WHEREFORE, premises considered, the Court finds accused DOMINGO ALPAPARA, PEDRO ALPAPARA, ALD[E]N PAYA and [MARIO] BICUNA guilty beyond reasonable doubt of the crime of Murder, qualified by treachery, defined and penalized under Article 248 of the Revised Penal Code as amended, and applying the provisions of the said Code, hereby sentences them to Reclusion Perpetua, with all the accessory penalties by law and pay the heirs of the late Gomez Relorcasa jointly and severally the amounts of Fifty Thousand Pesos (P50,000.00) as indemnity for the death of the victim, Twenty Thousand Pesos (P20,000.00) as actual damages and Fifty Thousand Pesos (P50,000.00) as moral damages.

x x x x


On appeal, the Court of Appeals affirmed in toto the RTC ruling. It gave credence to the positive identification by the witnesses of the appellants as the assailants of Gomez. It also ruled that treachery was sufficiently shown in the swift manner by which the appellants attacked the victim.

Before this Court, the appellants pose the following issues for our resolution:











Essentially, the issues for resolution are: (1) Did the Court of Appeals err in convicting the appellants of the offense charged? and (2) Did treachery attend the killing?

On March 26, 2008, the Court issued a Resolution[10] which required the parties to file their respective supplementary briefs, within 30 days from notice, if they so desire. The parties, however, filed separate manifestations adopting the arguments raised in their appellate briefs.

Primarily, appellants assail the credibility of the prosecution witnesses Joey Bobis, Gavina Mata and Mary Rose Relorcasa. They contend that their testimonies were rehearsed since the witnesses were able to accurately recount the details of the shooting, specifically, which part of Gomez's body the appellants held; the order in which he was shot; and the number and names of appellants' companions. In contrast, appellants highlight the same witnesses' failure to recall certain facts on cross-examination. Mary Rose could not remember the color of the guns the appellants used on the victim and what her companions did right after the shooting. Gavina, for her part, gave conflicting versions of what she did immediately after the appellants left. Appellants further question the integrity of Gavina's testimony in view of the political rivalry between her husband, Barangay Captain Sofronio Mata, and the Alpaparas. Appellants likewise contend it is unworthy of belief that they would kill the victim in the presence of his relatives and friends as claimed by the witnesses for the prosecution.

In addition, the appellants fault the appellate court for disregarding the testimonies of the defense witnesses. They draw attention to the disparity between the physical evidence and the prosecution's account of the shooting incident. Police Investigator SPO4 Vicente Ricafranca found four 9 mm. cartridge cases in Gomez's backyard. Prosecution witnesses testified, however, that only three shots were fired, all inside the victim's house. Notably, witness Joey Bobis specifically identified appellants' guns as .38 caliber pistols.

Lastly, the appellants contest the Court of Appeals' finding of treachery. They reason that the altercation between Domingo and Gomez provided the latter with sufficient warning of the impending danger.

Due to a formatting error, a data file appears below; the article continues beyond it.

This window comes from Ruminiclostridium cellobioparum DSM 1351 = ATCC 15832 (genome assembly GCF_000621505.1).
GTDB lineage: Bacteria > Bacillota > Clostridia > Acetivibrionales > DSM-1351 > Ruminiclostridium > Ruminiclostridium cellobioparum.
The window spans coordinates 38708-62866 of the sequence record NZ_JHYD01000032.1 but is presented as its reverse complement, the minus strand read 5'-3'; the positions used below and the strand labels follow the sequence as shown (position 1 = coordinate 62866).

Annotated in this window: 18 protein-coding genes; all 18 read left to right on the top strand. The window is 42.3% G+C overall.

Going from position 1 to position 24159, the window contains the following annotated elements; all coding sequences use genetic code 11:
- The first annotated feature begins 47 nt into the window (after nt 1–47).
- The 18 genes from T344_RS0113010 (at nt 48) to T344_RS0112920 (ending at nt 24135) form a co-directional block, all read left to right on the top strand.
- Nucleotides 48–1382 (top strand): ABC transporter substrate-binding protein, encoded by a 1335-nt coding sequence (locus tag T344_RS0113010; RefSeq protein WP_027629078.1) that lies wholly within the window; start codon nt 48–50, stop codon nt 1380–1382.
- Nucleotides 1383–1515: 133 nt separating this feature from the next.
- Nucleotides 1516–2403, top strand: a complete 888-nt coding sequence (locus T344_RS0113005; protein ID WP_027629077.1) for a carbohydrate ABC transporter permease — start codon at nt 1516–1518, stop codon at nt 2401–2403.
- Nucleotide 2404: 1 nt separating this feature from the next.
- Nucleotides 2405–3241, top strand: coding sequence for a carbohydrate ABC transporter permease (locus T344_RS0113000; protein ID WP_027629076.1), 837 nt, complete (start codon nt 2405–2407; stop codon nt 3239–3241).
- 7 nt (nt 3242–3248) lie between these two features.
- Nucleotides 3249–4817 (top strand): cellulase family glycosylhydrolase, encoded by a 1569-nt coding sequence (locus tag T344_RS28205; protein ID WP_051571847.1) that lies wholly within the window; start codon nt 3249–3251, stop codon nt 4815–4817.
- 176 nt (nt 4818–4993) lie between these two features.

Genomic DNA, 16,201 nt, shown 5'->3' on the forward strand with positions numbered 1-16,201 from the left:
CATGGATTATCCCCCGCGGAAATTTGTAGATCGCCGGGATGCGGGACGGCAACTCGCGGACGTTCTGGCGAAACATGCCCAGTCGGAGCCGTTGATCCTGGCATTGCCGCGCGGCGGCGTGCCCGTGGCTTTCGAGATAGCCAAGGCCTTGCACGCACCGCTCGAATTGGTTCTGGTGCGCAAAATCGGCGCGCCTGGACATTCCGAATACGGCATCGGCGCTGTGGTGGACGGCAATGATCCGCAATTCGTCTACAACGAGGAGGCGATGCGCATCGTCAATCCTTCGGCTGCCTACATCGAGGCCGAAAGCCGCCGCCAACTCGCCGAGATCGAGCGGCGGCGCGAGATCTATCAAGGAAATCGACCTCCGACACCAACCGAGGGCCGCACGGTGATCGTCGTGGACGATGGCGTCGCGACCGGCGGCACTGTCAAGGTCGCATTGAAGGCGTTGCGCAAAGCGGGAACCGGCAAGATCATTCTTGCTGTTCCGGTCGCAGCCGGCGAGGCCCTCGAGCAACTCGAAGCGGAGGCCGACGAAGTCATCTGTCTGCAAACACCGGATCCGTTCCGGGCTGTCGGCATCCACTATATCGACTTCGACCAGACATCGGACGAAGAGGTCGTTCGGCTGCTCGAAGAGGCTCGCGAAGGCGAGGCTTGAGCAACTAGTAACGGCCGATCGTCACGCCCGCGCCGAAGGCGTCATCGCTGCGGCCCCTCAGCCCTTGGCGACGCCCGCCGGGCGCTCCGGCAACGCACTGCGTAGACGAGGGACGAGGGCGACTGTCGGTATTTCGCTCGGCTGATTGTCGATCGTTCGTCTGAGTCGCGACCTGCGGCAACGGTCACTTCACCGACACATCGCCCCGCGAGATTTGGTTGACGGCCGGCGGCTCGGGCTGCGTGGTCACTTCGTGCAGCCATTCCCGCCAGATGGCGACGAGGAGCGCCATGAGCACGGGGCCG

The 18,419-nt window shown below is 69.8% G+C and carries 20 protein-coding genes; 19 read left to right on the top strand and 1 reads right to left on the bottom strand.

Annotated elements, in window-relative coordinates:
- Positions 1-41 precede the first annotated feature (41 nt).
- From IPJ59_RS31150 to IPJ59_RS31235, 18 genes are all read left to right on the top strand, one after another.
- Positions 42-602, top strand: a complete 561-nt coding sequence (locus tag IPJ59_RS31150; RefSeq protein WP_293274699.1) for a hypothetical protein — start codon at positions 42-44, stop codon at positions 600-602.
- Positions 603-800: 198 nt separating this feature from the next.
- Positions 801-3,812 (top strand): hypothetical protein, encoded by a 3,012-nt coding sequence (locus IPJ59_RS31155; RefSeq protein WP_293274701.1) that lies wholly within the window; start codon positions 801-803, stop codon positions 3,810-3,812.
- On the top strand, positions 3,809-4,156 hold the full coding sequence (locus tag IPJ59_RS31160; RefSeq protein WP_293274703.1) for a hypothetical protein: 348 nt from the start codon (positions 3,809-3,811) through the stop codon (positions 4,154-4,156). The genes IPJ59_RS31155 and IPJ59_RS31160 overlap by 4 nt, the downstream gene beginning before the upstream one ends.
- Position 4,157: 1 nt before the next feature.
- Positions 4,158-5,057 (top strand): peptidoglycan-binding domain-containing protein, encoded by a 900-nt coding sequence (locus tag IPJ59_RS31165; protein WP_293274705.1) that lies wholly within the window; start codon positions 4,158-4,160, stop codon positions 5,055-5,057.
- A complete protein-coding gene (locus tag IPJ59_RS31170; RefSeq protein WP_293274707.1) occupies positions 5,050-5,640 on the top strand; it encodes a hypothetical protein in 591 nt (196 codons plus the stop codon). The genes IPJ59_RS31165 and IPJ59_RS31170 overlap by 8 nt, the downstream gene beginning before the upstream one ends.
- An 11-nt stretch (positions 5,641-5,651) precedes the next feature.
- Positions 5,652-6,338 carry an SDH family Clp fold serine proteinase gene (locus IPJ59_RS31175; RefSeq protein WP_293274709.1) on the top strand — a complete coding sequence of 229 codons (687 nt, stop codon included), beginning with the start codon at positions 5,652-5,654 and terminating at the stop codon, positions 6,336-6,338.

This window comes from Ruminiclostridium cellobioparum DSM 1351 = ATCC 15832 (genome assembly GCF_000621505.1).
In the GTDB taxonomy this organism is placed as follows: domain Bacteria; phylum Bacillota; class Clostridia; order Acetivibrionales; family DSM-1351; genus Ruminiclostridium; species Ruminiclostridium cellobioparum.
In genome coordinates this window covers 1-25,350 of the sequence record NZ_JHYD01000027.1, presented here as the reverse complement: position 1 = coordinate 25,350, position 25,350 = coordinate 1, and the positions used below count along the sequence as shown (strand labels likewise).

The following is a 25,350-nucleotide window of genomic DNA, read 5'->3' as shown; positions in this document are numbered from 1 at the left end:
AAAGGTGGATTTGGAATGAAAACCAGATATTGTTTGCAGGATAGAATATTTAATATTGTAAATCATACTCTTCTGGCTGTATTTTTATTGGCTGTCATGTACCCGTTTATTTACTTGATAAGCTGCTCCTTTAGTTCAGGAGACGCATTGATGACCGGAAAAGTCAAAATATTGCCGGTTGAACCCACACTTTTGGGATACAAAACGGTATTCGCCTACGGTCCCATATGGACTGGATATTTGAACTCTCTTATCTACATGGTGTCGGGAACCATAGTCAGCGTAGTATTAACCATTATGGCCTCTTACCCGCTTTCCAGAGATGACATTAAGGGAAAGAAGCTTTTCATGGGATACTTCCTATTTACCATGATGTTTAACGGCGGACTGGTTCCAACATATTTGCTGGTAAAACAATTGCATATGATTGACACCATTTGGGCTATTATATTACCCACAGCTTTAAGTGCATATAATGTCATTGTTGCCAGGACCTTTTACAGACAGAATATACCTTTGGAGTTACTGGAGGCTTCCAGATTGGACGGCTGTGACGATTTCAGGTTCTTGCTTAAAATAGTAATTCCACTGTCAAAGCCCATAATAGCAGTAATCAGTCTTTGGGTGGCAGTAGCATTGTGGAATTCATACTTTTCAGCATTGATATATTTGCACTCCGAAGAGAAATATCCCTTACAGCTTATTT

The Office of the Solicitor General (OSG), for the State, rebuts the appellants' attempt to discredit the prosecution witnesses. It argues that the inconsistencies in the witnesses' testimonies were insignificant and did not undermine the identification of the appellants as the killers of Gomez. The OSG maintains that it was not at all unlikely for Gavina and Joey to recognize the appellants' companions since the place was illuminated by a kerosene lamp.

Taking into consideration the evidence in this case, both for the prosecution as well as the defense, we are convinced beyond any shadow of doubt that appellants are guilty of murder as charged.

Article 248[11] of the Revised Penal Code defines and penalizes the offense of murder as qualified by treachery. There is treachery when in killing the victim, the malefactors deliberately and consciously adopted means, methods, or manner of execution to ensure their safety from any defensive or retaliatory action on the part of the victim.[12]

The factual finding of the Court of Appeals shows that appellants Domingo, Pedro and Alden barged into Gomez's house and restrained his arms before Domingo shot him at the back. As the victim was falling over, Pedro fired a bullet through his right temple. This finding is supported by the Medico-Legal Report prepared by Dr. Ma. Cristina U. Orbesom, the Municipal Health Officer-Rural Health Unit of Libon, Albay, as follows:

External Examination:

= cadaver in rigor mortis state
= skin tattoing, brownish in color, 4 x 1 cm., forehead, 1 cm. above the eyebrow, R.
= gunshot wound of entrance, circular, 1 x 1 cm. lumbar area, R

Internal Examination:

= foul-smelling visceral organs, with 4 cupsful of blood in the abdominal cavity
= bullet found lodged in the epigastric area, in-between the skin and the adipose tissues, 6.5 cm[.] below the xiphoid process
= hemorrhagic mesentery
= perforated large mesocolon, kidney, R

Cause of Death: Hemorrhagic Shock [Secondary] to Organ Damage [Secondary] to Gunshot Wound (Emphasis supplied.)

The large circular entrance wound at the back sustained by Gomez is consistent with the prosecution witnesses' account that he was shot at close range.[13] The skin tattoing above his right eyebrow, which is dense and of limited dimension and spread,[14] likewise, confirms that he was fired at from short range[15] as he was falling to the ground. This finding belies the testimony of defense witness Romeo Buitizon that after Gomez let off two shots upward, he heard "another shot coming from a dark place"[16] which eventually hit Gomez. The nature and position of Gomez's wound are also incongruent with appellant Alden Paya's claim that he heard the victim's daughter call for help as her father was shot by his own gun.[17]